Okay, now we're going to move on into vasoconstrictors. Our
main vasoconstrictor is norepinephrine.
This is going to activate both alpha I and beta I. Okay.
Now, when you think about this medication, I want you to
think of the opposite of epinephrine.
Its primary job is to vasoconstrict. When I'm starting
I know I'm starting it because I want to cause
vasoconstriction in order to increase
blood pressure, but know that it has a secondary job where
it will increase
contractility at higher amounts, about 0.08 mcg/kg/min or 8
but this does have some adverse effects. It does cause small
vessel injuries at higher amounts.
So you will see your fingers and your toes of the patient
starting to turn
purple because we're causing small vessel injury. Just know
at high amounts those
vessels are really going to clamp down, but think about it
if your fingertips on your
toes are turning purple, imagine what the small vasculature
in the patient's brain is causing.
There's not a lot we can do about it if we need to keep
blood pressure, but just keep that in mind.
You're also going to have decreased organ perfusion
because we're really vasoconstricting everything down, we
might decrease the
perfusion to our gut to our liver and to some other of the
main organs, like I had
said the brain earlier. Because of that, we're going to see
an increase in lactic acid.
Now, if we've got levophed or norepinephrine on for a long
time, you may see your
lactic acid starts to increase. That's an indication that we
do not have good organ perfusion.
Our last adverse effect is extravasation injury. Right? Just
like with dopamine.
If this medication goes into the tissue of wherever the IV
is located, this
could really cause vasoconstriction around that area like a
and that can be a big issue because that tissue can actually
The range of norepinephrine is 0.01–0.2 mcg/kg/min or in
some institutions 1–10 mcg/min.
Okay. Now you can go all the way up to 20 mcg/kg/min and
there is really no top
to this but at some point you're saturating the alpha I and
beta I receptors and
you're not going to get much more vasoconstriction from it
so you need to go
and do another medication to help vasoconstrict. That leads
us into our next medication.
Vasopressin. Vasopressin is a powerful vasoconstrictor.
It only has 1 primary job which is vasoconstriction. It does
not have a secondary job.
Vasopressin is actually natural in our body and is called
Now, when I think of antidiuretic hormone, that means it's
going to stop our body
or reduce the amount of urine that we are going to make.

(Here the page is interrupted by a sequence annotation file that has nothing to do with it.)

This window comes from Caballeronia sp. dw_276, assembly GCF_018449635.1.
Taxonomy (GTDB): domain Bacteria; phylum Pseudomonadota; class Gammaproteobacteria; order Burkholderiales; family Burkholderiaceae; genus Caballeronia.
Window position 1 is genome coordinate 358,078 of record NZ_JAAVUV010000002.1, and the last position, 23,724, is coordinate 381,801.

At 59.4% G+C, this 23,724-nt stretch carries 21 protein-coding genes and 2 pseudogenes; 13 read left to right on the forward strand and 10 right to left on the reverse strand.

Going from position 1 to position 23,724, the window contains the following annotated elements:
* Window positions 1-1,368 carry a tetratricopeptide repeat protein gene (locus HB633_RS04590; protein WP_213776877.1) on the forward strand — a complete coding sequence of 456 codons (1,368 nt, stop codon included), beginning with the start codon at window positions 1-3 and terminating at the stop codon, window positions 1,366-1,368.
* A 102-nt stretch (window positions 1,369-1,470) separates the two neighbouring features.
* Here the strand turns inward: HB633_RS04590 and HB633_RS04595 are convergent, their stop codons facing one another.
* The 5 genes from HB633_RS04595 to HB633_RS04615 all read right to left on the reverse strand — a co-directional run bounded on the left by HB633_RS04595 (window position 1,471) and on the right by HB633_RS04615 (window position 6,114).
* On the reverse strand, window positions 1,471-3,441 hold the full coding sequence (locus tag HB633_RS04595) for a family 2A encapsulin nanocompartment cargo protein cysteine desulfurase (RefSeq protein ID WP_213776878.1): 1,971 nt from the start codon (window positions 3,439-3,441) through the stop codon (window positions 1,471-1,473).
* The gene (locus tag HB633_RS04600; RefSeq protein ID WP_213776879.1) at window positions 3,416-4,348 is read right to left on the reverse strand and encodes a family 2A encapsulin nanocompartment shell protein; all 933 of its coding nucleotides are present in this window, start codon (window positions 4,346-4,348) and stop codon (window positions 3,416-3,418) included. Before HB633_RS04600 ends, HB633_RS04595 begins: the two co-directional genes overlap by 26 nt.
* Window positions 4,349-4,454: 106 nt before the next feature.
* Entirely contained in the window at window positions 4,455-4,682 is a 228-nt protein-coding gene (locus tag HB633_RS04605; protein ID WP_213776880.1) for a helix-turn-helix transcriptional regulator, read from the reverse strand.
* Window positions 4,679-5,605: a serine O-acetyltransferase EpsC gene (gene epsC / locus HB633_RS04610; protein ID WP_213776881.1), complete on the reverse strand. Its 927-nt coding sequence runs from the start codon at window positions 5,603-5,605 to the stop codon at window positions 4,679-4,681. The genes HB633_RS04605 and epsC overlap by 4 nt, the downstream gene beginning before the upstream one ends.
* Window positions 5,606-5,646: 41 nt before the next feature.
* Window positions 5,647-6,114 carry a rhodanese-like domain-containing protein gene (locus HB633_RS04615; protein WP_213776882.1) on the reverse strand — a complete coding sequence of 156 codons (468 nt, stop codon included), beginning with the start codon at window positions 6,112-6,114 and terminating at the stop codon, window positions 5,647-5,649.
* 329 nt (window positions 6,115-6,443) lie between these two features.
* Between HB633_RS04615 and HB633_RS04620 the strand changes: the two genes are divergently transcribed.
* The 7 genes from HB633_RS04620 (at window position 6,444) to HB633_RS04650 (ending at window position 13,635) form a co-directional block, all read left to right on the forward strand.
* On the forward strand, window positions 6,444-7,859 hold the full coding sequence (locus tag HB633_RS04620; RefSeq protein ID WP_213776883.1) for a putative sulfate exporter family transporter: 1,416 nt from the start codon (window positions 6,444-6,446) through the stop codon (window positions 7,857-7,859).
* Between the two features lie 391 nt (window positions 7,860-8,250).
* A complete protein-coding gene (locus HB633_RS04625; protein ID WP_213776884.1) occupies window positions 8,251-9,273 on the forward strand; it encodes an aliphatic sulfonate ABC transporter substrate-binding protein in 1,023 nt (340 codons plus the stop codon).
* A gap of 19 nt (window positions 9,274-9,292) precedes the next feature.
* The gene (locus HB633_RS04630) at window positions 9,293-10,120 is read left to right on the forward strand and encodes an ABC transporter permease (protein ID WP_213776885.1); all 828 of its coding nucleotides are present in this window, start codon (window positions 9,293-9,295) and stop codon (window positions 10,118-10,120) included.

So expect, if I'm starting vasopressin I may have a decrease
in urine output. Other effects again is
small vessel injury like we talked about with levophed,
decreased organ perfusion
which causes increase in lactic acid and a decrease cardiac
output because we're
really vasoconstricting that aorta and not allowing as much
blood coming out of that left ventricle.
Now, this also has a delayed onset of action so it's going
to take a little bit longer to work.
This medication, just like milrinone, we're going to start
at a certain amount and leave it for a long time. So we may
start it at a range of
0.03 and then allow it to do its thing and hopefully it
increases the blood pressure
by vasoconstriction. We have a range of 0.01 to 0.04
Our next vasoconstrictor is phenylephrine or neosynephrine.
Okay. It's known mostly by phenylephrine.
Now, this is going to activate only alpha-1. It has 1
primary job and
only 1 job and that is to vasoconstrict. And what I really
like about phenylephrine
is it only vasoconstricts the arterial side so it doesn't
mess with the venous side at all.
You'll see a lot of anesthesia physicians using this during
surgery. So, again, no
secondary job but we can have some adverse reactions. We can
have small vessel
injury, decreased organ perfusion, again a decreased cardiac
output because we're
increasing that afterload. You can see reflex bradycardia
from this. It doesn't have
an effect on contractility, meaning it doesn't increase the
contractility by activating
beta I, which is a great choice for patients that are in
tachycardia or arrhythmia
because it really doesn't affect the heart rate and the ECG
of that patient.
Now, the range of this medication is 5–180 mcg/min. So a lot
of times, going back,
levophed is our primary vasoconstrictor. If that's not
working enough, we do
vasopressin is what we start. And then naturally or normally
we start phenylephrine
if we need a 3rd vasoconstrictor, but the issue is is that
is acting on alpha I. Alpha I should be already fully
saturated with our norepinephrine.
So instead of going to a medication that maybe will not have
any effect, there is a new medication we can try and that
new medication is angiotensin II.
Angiotensin II, again its primary job is vasoconstriction
but it does it in a different way.
Our body naturally produces angiotensin from the renin
Okay. Angiotensin I is produced then it goes to the lungs
and then the lungs change angiotensin I into angiotensin II
and then that causes vasoconstriction.
Okay. We just bypass all of that and put angiotensin II
in the blood and it causes vasoconstriction. So now,
facilities are starting to use
angiotensin II as a 3rd line vasoconstrictor instead of
We still have adverse effects of small vessel injury,
decreased organ perfusion but also
angiotensin II can cause deep vein thrombosis so they need
to be on a prophylactic.
The range for angiotensin II is 1.5 to 80 ng/kg/min. This
medication is also
one that we start and let it go for a long time and we will
titrate it slowly.